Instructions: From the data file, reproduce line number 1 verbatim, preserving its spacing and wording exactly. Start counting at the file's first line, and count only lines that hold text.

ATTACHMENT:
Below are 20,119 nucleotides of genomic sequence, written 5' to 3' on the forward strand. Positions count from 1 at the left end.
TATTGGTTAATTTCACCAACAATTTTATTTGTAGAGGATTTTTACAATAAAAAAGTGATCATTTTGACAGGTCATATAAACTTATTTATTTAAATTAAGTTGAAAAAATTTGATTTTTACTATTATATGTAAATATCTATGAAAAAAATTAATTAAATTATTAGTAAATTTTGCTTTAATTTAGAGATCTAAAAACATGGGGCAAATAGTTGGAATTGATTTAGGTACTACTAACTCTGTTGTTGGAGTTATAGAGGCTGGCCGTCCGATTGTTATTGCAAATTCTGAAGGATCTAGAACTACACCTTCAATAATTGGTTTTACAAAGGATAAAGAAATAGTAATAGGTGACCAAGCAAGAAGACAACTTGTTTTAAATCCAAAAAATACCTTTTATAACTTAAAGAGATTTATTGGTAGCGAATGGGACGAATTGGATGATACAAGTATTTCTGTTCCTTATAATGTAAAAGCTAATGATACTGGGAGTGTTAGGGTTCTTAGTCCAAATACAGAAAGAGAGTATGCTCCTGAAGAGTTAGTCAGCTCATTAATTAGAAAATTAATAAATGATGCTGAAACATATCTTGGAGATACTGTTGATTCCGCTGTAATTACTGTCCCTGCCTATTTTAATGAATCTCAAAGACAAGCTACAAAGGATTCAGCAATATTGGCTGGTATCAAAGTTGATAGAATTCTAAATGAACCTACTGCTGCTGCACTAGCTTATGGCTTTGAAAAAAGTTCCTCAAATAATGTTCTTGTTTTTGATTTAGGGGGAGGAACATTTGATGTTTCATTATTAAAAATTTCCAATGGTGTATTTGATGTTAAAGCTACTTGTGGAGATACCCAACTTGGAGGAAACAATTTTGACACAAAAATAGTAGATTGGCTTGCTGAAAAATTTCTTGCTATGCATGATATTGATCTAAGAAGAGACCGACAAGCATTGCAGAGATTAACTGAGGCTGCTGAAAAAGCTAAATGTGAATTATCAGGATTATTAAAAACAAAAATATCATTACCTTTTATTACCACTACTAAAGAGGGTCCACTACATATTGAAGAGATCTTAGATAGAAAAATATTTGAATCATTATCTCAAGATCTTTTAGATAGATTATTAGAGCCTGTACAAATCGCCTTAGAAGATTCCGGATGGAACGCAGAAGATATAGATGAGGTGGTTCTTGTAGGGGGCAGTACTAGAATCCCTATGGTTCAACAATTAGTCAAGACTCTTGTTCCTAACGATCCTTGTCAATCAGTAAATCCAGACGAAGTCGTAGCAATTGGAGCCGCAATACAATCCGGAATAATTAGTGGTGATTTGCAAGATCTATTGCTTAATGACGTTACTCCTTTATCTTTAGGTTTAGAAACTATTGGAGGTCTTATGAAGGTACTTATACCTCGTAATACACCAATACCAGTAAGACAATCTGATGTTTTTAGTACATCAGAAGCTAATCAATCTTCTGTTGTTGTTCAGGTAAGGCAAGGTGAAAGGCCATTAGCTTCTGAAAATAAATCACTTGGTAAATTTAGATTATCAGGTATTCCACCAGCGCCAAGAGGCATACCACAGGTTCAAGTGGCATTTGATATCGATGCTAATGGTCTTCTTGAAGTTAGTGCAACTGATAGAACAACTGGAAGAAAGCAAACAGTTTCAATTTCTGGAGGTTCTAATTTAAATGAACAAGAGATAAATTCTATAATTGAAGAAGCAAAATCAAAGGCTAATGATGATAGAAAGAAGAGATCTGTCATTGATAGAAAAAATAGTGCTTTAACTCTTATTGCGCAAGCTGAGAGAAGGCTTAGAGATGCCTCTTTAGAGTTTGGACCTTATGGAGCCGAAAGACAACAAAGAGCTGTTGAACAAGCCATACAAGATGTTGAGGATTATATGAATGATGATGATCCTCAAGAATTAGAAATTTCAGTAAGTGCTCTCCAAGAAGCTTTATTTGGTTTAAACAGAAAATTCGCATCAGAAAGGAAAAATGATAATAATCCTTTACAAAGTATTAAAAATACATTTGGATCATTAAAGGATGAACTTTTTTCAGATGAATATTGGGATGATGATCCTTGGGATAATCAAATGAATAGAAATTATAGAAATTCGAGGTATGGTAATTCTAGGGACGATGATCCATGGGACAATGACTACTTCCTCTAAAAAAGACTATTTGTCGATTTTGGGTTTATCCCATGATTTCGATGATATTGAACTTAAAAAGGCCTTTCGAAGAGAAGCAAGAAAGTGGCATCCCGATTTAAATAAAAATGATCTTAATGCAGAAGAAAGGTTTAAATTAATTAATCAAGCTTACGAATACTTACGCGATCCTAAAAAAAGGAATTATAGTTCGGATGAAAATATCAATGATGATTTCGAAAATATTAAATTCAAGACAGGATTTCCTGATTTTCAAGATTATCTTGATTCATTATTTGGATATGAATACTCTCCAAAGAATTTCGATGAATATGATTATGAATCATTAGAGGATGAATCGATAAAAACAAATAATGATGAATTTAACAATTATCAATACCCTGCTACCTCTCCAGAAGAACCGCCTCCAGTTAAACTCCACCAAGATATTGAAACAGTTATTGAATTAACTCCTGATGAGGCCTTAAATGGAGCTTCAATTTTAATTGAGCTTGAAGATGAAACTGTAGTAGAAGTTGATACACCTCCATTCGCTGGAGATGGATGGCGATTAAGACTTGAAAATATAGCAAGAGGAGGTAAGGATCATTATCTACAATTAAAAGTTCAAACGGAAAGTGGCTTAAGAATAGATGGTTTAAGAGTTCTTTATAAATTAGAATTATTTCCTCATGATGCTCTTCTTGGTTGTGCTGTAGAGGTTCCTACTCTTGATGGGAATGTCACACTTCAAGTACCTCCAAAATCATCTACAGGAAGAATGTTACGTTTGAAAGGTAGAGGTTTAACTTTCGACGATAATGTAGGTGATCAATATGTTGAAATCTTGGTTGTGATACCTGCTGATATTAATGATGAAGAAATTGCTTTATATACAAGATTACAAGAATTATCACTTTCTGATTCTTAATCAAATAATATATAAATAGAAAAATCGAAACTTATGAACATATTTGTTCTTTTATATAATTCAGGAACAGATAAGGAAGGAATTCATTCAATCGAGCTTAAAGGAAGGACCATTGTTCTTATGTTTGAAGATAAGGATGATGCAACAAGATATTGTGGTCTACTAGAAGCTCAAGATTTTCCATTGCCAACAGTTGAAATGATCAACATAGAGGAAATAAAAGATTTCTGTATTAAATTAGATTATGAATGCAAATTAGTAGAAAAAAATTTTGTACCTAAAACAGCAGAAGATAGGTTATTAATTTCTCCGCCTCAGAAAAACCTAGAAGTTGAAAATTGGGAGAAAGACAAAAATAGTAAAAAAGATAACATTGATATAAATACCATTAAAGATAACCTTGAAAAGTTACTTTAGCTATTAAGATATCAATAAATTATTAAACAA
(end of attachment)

Below are 20,119 nucleotides of genomic sequence, written 5' to 3' on the forward strand. Positions count from 1 at the left end.